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Local lawmakers react to governor’s speech

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New Mexico Gov. Michelle Lujan Grisham gives her State of the State address during the opening of the New Mexico legislative session at the state Capitol in Santa Fe on Tuesday. (AP Photo / Craig Fritz)

Some area Republican lawmakers responded to New Mexico Gov. Michelle Lujan Grisham’s State of the State address by expressing hope about her desire for input from all state lawmakers, but expressed concerns about the price tag of her ambitious agenda.

With a surge in state revenue and Democrats in full control of state government for the first time in eight years, Lujan Grisham struck an optimistic note in her 40-minute speech, as she laid out a sweeping agenda on issues ranging from education and minimum wage hikes to gun safety, renewable energy and climate change.

“I believe this is an opportune moment, perhaps the greatest moment of opportunity in the history of the state, because we have the strength, and the vision and the willpower to deliver together,” Lujan Grisham said. “The state of our incredible state is enthusiastic, ambitious and ready.”

Lujan Grisham, a Democrat, also expressed a desire to work with lawmakers on both sides of the partisan divide and for their input in shaping policy, something that area lawmakers welcomed.

“I was pleased to hear Governor Grisham promise to listen to all the legislative voices on the upcoming challenges of a balanced budget,” State Rep. Phelps Anderson, R-Roswell, said in a phone interview after the speech.

“Best of all, she spoke about working together on a host of issues,” he added.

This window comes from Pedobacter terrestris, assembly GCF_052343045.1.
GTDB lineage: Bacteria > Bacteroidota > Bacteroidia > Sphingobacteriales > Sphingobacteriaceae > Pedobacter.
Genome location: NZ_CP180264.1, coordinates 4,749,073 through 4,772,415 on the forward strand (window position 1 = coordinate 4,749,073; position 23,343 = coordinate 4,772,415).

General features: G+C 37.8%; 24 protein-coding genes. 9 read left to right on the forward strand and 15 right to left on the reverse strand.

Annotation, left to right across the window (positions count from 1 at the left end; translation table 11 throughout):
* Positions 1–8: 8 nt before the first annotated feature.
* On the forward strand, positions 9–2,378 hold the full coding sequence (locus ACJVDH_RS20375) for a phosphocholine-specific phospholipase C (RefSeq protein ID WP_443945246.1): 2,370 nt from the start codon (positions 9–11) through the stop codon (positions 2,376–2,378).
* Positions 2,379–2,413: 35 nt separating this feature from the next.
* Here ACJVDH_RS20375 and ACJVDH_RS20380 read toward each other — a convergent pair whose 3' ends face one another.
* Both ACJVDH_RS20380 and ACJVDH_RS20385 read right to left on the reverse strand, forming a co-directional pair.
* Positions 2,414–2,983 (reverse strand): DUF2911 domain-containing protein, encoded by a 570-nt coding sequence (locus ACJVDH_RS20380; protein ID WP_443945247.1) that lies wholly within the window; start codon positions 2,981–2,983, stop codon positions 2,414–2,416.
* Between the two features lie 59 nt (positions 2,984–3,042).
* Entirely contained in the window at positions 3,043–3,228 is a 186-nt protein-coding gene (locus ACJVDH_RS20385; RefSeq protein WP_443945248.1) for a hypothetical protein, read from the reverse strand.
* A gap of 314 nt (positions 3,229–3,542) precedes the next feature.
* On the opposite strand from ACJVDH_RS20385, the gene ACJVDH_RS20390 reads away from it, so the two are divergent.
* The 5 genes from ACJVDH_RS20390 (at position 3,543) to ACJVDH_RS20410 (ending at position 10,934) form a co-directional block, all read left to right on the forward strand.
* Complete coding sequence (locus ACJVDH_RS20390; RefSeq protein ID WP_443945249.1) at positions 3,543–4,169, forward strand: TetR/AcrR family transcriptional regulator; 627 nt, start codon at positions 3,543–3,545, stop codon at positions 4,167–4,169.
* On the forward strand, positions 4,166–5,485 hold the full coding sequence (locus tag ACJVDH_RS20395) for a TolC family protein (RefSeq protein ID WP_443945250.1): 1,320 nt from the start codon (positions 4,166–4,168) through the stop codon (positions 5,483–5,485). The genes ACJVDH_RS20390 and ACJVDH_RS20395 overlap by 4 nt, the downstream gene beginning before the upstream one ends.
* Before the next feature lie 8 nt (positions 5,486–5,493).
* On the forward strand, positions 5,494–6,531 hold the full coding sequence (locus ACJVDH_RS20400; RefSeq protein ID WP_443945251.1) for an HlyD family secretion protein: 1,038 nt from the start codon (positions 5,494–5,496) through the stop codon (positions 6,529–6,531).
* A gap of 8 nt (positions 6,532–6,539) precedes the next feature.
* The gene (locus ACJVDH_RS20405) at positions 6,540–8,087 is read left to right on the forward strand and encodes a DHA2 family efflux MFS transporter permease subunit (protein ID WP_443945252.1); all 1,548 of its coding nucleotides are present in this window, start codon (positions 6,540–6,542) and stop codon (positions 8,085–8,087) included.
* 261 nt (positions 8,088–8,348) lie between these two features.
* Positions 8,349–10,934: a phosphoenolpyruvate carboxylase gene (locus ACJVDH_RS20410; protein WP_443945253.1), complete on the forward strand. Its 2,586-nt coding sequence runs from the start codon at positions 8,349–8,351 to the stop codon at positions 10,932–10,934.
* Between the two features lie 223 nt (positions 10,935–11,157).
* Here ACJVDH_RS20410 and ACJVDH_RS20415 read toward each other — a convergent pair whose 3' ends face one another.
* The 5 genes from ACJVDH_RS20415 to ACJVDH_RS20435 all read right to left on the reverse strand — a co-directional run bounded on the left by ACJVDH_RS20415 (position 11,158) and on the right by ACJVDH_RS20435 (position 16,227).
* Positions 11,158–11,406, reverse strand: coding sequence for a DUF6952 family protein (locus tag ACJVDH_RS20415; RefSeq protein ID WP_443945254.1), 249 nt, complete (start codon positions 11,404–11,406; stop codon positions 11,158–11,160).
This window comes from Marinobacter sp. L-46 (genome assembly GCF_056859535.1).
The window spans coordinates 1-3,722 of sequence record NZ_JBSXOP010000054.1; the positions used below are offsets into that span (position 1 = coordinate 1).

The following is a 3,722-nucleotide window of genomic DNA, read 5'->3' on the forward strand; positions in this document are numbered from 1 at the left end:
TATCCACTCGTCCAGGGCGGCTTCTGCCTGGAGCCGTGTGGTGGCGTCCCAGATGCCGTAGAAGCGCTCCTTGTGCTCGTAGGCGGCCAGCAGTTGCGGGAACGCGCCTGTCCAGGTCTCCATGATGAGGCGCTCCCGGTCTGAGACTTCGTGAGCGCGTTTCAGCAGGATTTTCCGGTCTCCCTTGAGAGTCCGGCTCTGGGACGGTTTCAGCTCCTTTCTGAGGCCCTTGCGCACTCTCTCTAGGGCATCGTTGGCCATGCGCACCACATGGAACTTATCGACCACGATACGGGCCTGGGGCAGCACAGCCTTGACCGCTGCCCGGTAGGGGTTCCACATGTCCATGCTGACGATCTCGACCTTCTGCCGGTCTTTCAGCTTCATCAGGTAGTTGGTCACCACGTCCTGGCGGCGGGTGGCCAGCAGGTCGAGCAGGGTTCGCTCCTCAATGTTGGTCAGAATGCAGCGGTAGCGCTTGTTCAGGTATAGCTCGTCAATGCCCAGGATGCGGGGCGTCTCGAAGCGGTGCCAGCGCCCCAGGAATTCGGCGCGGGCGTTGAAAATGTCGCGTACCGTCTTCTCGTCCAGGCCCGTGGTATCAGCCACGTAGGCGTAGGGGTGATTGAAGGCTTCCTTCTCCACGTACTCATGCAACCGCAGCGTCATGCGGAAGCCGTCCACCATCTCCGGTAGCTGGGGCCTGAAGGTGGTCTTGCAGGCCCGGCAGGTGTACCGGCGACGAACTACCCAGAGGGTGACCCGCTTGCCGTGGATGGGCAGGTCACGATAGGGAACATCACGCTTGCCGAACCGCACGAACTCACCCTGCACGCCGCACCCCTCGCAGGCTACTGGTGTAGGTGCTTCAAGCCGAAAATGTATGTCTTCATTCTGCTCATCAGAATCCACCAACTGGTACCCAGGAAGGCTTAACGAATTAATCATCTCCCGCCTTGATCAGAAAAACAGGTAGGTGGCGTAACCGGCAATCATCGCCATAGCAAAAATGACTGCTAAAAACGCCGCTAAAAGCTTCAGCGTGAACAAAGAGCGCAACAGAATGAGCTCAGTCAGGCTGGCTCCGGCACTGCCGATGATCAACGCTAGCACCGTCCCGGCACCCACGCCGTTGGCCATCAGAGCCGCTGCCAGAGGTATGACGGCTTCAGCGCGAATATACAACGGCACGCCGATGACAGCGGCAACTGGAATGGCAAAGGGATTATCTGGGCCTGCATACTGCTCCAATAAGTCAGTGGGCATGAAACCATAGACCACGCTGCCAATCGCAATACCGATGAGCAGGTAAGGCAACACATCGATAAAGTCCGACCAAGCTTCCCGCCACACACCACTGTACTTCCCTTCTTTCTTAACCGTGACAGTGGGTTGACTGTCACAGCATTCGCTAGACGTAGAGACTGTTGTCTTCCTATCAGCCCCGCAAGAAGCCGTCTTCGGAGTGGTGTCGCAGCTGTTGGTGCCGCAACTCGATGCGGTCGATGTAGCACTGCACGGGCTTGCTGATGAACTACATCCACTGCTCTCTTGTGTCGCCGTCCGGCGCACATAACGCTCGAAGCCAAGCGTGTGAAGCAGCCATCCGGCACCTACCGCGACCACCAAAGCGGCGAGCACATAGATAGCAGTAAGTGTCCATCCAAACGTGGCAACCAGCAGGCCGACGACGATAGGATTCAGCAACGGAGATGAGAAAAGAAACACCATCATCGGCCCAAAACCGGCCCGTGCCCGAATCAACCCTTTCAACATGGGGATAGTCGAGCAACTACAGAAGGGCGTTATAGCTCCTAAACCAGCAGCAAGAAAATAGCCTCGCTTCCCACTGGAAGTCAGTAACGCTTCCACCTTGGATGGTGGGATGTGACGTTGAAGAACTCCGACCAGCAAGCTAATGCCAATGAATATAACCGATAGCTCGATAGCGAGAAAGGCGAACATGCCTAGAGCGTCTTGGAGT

State Rep. Candy Spence Ezzell, R-Roswell, said the level of spending Lujan Grisham is seeking is unrealistic. Last week, Lujan Grisham released an executive recommendation for a $7.1 billion budget in FY 2020, a 13 percent increase from existing levels.

“She has a very lofty agenda and we don’t have enough money in the state to pay for everything that she wants,” said Ezzell, who is chair of the House Minority Caucus.

New Mexico has seen a surplus in money coming into the state of about $1.1 billion this year, a break from recent years when the state struggled just to balance the budget.

The additional revenue is mostly due to increased oil and gas production in southeast New Mexico. Nibert said that while he does have some concerns, the additional money will provide the state with more latitude to restore funding to areas that had to be cut to keep the state budget balanced.

However, some of the state spending would not just be one-time infusions of cash, but new programs and obligations that would need to be funded each year going forward.

Democrats now hold a 46 to 24 majority in the New Mexico House and a 10-seat majority in the Senate, but Nibert said Republicans will likely continue raising questions about how the state will pay for policies that require investments each year, especially in years when the state does not see an influx in money.